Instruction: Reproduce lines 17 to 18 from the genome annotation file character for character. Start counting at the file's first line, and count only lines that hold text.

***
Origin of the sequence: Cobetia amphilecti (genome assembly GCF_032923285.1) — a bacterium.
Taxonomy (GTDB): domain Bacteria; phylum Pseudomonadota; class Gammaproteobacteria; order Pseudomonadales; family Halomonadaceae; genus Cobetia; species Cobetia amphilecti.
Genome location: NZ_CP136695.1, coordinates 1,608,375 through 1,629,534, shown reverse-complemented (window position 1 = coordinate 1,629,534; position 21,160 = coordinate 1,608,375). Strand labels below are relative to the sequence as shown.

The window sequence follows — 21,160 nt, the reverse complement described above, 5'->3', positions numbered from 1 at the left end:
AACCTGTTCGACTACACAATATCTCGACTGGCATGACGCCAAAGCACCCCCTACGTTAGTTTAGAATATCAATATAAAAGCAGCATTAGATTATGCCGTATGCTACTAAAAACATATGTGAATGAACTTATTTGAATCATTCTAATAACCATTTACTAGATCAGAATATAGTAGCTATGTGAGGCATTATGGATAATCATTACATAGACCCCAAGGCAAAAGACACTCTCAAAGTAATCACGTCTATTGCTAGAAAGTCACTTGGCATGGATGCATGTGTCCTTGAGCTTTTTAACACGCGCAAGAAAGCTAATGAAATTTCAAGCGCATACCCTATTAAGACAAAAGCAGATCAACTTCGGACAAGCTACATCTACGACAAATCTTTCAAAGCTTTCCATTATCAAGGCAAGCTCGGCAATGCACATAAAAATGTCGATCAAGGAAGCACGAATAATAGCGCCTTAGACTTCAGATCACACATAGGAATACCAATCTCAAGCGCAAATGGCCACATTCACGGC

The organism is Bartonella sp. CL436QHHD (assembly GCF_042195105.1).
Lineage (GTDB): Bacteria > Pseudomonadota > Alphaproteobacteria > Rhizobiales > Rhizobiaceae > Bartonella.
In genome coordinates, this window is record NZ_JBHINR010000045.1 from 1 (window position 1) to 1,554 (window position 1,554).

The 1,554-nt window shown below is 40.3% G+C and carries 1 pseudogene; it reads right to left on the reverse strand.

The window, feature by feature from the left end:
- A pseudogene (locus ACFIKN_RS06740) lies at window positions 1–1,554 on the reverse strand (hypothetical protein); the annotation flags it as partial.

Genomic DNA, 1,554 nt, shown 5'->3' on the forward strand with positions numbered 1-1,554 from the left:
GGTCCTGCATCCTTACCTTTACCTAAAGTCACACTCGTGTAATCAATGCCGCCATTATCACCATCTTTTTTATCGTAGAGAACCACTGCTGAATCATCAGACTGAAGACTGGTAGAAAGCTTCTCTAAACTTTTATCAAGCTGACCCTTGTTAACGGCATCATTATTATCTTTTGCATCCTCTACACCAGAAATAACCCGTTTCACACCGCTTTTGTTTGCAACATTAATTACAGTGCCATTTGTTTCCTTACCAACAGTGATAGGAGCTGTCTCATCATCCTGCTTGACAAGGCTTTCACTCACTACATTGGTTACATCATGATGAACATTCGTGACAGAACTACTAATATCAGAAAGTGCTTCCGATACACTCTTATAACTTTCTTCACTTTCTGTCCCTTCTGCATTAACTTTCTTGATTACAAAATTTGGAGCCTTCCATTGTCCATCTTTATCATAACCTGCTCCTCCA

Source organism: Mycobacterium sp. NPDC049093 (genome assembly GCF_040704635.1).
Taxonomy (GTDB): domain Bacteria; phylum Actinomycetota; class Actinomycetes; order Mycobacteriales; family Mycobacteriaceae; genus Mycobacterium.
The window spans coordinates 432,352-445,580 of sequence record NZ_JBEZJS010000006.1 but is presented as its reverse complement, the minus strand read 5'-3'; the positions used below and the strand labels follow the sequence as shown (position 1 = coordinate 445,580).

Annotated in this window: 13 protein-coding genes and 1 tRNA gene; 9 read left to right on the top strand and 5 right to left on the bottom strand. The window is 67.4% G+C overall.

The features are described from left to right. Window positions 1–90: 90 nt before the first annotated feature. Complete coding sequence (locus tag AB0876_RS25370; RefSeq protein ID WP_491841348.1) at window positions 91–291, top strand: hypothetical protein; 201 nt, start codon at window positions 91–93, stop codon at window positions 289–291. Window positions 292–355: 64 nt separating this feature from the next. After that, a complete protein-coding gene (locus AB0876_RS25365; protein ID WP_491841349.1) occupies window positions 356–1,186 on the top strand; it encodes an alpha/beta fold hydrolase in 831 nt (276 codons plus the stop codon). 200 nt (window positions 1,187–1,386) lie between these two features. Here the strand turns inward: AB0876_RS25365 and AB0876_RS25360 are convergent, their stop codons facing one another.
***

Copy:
Annotated in this window: 13 protein-coding genes and 1 tRNA gene; 9 read left to right on the top strand and 5 right to left on the bottom strand. The window is 67.4% G+C overall.

The features are described from left to right. Window positions 1–90: 90 nt before the first annotated feature. Complete coding sequence (locus tag AB0876_RS25370; RefSeq protein ID WP_491841348.1) at window positions 91–291, top strand: hypothetical protein; 201 nt, start codon at window positions 91–93, stop codon at window positions 289–291. Window positions 292–355: 64 nt separating this feature from the next. After that, a complete protein-coding gene (locus AB0876_RS25365; protein ID WP_491841349.1) occupies window positions 356–1,186 on the top strand; it encodes an alpha/beta fold hydrolase in 831 nt (276 codons plus the stop codon). 200 nt (window positions 1,187–1,386) lie between these two features. Here the strand turns inward: AB0876_RS25365 and AB0876_RS25360 are convergent, their stop codons facing one another.